Introduction (Critical Survey of Drama, Second Revised Edition)
Identity—that is, one’s connection to heritage and search for autonomous existence—has been the leading theme throughout the history of Latino drama in the United States. According to Elizabeth C. Ramírez’s Chicanas/Latinas in American Theatre (2000), “in earlier decades (primarily during the [Richard] Nixon administration) there was a concerted effort to combine all Spanish-speaking groups in the United States into one, designating the term ‘Hispanic’ for this massive population.” Yet, the term “Hispanic” speaks of a collective, homogeneous Latino experience and ignores the diversity of each single culture that contributes to it. Among the numerous groups that belong to Latino culture in the United States, the three largest are Mexican Americans or Chicanos (American-born Mexicans), Puerto Ricans or Nuyoricans (New Ricans), and Cuban Americans, whose modern theater has acquired several names, including Cuban American and Cuban exile theater. The multitude of terms signify an acute awareness of Latino origins within—and in opposition to—the mainstream culture, a postmodern political consciousness of “the other” as both outsider and insider. “There are many subject positions one must inhabit; one is not just one being,” wrote literary critic Gayatri Spivak. “That is when a political consciousness comes in.”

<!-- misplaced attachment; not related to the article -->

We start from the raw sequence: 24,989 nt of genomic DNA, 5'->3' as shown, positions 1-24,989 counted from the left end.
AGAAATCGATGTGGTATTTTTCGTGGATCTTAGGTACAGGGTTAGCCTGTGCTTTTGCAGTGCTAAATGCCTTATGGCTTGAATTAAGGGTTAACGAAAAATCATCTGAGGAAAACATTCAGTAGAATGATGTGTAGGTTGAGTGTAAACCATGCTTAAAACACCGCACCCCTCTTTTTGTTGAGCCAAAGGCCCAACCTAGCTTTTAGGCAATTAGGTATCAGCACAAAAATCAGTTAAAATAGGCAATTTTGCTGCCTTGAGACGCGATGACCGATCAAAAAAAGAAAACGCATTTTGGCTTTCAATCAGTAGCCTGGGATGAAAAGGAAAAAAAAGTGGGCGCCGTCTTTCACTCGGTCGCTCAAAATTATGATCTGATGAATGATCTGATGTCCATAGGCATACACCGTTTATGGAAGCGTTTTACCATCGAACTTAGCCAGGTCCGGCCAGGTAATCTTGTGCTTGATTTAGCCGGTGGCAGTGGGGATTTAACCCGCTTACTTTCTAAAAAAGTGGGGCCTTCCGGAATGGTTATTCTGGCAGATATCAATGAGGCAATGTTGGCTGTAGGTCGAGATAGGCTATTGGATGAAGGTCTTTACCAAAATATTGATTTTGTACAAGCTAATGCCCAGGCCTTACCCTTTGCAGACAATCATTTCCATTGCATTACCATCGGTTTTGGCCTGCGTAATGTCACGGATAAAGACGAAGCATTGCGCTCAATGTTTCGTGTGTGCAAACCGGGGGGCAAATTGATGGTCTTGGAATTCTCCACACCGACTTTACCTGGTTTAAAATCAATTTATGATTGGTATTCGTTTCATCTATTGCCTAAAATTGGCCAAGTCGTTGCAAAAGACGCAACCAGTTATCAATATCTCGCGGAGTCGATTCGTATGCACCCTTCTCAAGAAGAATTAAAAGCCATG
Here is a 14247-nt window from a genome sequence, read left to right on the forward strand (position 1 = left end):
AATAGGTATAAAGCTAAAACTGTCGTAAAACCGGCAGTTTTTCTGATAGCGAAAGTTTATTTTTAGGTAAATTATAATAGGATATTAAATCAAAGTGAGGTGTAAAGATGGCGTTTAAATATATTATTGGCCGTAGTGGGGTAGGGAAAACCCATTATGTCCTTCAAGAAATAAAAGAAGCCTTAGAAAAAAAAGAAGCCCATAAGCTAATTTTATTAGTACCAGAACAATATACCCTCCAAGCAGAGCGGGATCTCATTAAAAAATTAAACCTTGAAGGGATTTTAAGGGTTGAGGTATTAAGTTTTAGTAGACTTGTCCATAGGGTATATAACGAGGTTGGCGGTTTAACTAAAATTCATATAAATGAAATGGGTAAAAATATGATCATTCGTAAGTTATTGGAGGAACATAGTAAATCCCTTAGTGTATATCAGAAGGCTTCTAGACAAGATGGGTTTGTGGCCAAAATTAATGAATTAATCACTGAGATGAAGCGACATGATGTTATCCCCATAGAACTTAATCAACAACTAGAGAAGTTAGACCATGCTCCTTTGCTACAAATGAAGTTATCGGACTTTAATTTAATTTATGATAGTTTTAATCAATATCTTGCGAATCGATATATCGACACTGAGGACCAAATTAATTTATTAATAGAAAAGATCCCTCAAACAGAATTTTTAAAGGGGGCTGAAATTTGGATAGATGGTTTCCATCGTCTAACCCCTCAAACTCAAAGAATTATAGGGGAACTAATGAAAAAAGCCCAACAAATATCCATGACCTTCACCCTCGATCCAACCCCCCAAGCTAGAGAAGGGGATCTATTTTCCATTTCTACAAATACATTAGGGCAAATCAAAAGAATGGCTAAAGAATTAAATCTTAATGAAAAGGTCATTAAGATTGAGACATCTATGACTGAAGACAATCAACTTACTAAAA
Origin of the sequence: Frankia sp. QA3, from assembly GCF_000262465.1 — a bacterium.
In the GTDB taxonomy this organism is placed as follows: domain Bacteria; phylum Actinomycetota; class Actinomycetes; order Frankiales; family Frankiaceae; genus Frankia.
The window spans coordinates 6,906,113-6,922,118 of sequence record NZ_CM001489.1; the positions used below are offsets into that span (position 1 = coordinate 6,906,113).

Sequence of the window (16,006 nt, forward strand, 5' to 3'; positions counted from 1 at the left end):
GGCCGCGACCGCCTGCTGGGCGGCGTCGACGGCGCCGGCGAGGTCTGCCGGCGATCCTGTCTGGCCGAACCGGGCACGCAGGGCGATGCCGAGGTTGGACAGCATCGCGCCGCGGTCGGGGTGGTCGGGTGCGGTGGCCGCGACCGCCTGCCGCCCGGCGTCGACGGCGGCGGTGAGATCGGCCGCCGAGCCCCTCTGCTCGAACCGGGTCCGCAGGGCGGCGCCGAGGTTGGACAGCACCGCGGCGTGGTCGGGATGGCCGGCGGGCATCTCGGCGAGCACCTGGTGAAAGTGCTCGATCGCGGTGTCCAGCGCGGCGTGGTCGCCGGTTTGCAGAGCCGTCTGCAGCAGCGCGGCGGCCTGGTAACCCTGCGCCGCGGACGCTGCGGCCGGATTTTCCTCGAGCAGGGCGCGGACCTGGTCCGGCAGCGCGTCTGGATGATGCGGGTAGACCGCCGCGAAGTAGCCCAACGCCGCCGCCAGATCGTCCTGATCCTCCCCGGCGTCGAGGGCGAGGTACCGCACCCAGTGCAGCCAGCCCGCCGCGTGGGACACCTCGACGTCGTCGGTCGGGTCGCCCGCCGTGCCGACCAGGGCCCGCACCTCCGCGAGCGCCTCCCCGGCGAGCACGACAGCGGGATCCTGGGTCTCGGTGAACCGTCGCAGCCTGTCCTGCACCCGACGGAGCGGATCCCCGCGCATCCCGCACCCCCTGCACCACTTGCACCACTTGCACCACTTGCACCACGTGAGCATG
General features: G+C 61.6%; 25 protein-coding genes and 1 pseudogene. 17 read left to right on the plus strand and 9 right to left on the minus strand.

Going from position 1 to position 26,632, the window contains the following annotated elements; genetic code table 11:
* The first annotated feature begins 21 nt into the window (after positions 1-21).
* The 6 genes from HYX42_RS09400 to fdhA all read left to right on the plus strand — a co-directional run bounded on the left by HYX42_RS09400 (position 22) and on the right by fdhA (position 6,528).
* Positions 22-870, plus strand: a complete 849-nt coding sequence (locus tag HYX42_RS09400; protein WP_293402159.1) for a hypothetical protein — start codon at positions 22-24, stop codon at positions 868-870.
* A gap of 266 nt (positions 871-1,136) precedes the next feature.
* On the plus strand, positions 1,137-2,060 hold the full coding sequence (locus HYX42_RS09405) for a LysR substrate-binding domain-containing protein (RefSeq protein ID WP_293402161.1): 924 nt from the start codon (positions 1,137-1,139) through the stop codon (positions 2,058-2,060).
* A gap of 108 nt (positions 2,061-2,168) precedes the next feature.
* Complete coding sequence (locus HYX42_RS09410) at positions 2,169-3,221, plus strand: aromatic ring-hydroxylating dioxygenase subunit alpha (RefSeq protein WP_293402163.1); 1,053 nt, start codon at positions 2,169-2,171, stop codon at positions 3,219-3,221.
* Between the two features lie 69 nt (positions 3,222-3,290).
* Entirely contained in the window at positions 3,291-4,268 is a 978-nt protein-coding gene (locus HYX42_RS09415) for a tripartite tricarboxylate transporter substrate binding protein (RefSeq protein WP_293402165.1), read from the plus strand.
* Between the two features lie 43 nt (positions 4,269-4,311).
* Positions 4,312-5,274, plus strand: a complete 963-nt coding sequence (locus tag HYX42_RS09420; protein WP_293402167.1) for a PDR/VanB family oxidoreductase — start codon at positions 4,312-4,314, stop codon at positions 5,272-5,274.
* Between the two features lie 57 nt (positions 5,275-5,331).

Poet and novelist Lois Griffith’s writing, as an outcome of such political consciousness, was a...
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